"There are areas in this part of the country that the tick exposure can truly be massive. You can walk into areas and literally encounter dozens or hundreds of ticks," Michael Dryden, a tick expert and professor of diagnostic medicine and pathobiology at Kansas State University, said in university news release.
These areas generally have conditions that are ideal for ticks: lots of trees and vegetation, a water source, sufficient humidity, and wildlife such as whitetail deer and turkeys.
Avoid such areas if possible, Dryden suggests. If you do go into them, spray insect repellant on the inside of your pant legs, on your socks, ankles and shoes. Roll your pant legs into your socks to reduce the amount of exposed skin. It's also important to do a daily check of your skin for ticks.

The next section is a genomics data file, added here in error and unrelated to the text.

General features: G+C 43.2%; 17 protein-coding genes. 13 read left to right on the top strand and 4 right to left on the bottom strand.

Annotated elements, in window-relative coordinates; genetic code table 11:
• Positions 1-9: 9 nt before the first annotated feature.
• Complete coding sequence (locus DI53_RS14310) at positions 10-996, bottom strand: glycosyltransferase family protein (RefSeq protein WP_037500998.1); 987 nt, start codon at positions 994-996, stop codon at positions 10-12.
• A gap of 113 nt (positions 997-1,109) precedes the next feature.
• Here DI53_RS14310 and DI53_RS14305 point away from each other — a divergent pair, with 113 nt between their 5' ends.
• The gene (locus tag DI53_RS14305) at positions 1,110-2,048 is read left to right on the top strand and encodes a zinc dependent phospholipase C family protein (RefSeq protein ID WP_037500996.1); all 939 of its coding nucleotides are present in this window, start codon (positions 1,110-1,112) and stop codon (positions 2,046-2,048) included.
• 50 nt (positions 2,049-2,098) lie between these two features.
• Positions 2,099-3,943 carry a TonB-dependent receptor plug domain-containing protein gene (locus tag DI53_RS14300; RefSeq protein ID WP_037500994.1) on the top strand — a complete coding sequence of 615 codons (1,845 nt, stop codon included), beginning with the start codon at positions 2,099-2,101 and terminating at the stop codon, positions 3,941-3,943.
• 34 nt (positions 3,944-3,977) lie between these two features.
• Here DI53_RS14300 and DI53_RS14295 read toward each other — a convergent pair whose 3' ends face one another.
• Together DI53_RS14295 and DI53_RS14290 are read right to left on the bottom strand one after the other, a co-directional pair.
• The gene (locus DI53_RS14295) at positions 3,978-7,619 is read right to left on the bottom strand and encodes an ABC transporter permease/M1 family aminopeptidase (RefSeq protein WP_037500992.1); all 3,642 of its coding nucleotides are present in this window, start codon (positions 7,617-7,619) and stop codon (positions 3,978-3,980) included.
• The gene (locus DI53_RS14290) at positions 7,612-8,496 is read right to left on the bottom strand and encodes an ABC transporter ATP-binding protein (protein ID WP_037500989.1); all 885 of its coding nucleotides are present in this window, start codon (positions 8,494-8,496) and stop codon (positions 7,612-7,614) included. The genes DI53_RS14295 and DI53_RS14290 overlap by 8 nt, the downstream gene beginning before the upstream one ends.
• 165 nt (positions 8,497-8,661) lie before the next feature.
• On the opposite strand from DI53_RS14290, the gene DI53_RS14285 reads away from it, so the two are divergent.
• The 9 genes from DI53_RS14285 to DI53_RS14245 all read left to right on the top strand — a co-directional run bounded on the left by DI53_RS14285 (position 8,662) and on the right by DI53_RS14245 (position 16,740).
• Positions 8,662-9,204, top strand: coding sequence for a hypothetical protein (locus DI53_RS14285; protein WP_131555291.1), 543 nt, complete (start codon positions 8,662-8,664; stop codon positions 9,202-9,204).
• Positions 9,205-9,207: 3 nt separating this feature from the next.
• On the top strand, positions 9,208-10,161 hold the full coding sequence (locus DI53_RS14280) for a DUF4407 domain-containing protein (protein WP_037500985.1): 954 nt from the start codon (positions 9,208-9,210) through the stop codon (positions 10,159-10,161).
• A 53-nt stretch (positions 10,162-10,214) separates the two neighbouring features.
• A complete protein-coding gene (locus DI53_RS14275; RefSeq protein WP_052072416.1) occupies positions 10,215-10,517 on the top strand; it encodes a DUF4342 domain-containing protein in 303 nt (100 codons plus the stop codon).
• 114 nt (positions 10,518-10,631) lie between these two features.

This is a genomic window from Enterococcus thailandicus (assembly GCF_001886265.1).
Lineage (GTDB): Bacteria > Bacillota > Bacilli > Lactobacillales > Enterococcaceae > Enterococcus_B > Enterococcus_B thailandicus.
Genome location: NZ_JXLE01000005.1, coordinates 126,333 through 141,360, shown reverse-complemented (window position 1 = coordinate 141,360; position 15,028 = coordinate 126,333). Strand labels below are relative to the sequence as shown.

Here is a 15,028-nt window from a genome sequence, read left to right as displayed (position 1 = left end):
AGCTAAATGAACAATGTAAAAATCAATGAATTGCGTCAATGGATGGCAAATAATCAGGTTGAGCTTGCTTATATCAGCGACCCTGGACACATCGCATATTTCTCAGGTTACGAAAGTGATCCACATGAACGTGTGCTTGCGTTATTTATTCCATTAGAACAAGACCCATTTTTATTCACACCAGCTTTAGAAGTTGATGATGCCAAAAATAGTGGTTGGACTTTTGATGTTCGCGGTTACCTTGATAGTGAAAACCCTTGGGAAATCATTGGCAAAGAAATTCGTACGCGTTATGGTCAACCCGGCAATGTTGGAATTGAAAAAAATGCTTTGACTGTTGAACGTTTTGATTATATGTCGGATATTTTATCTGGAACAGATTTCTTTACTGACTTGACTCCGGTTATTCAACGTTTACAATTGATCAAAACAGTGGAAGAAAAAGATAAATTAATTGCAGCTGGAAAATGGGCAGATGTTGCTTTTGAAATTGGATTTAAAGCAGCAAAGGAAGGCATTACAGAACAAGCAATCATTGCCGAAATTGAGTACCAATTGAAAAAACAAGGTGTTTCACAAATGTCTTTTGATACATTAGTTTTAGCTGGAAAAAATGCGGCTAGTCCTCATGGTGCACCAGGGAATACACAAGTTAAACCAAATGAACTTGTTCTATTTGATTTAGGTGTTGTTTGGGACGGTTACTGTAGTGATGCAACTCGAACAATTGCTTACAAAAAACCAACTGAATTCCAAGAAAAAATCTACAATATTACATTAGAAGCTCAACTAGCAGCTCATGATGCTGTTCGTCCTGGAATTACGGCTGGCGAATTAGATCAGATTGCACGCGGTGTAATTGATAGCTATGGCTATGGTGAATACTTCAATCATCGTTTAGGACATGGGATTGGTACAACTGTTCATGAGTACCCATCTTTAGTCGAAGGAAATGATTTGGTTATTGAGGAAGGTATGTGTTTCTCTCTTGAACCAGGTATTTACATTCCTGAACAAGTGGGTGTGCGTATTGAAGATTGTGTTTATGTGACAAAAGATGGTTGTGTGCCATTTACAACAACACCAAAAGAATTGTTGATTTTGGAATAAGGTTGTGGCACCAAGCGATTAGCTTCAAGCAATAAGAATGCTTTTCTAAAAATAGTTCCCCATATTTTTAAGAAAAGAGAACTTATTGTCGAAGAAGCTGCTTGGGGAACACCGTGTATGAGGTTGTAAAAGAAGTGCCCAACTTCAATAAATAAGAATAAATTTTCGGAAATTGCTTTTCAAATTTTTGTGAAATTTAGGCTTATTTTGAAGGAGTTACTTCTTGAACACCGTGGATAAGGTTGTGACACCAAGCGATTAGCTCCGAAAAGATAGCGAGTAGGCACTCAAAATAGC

If you find one on your skin, gently lift it with thin forceps or tweezers, and use a magnifying glass to see what you are doing. Your goal is to remove the tick intact.
"Many people believe that ticks fall out of trees," Dryden said. "They do not do that. What happens is these ticks get on us and they crawl upward until they hit bare skin. The back of the neck is often the first bare skin they find, which leads people to believe they dropped down."
You also need to protect your pets. Talk to your veterinarian about which tick prevention product is best for your dog or cat.
The U.S. Centers for Disease Control and Prevention has more about ticks.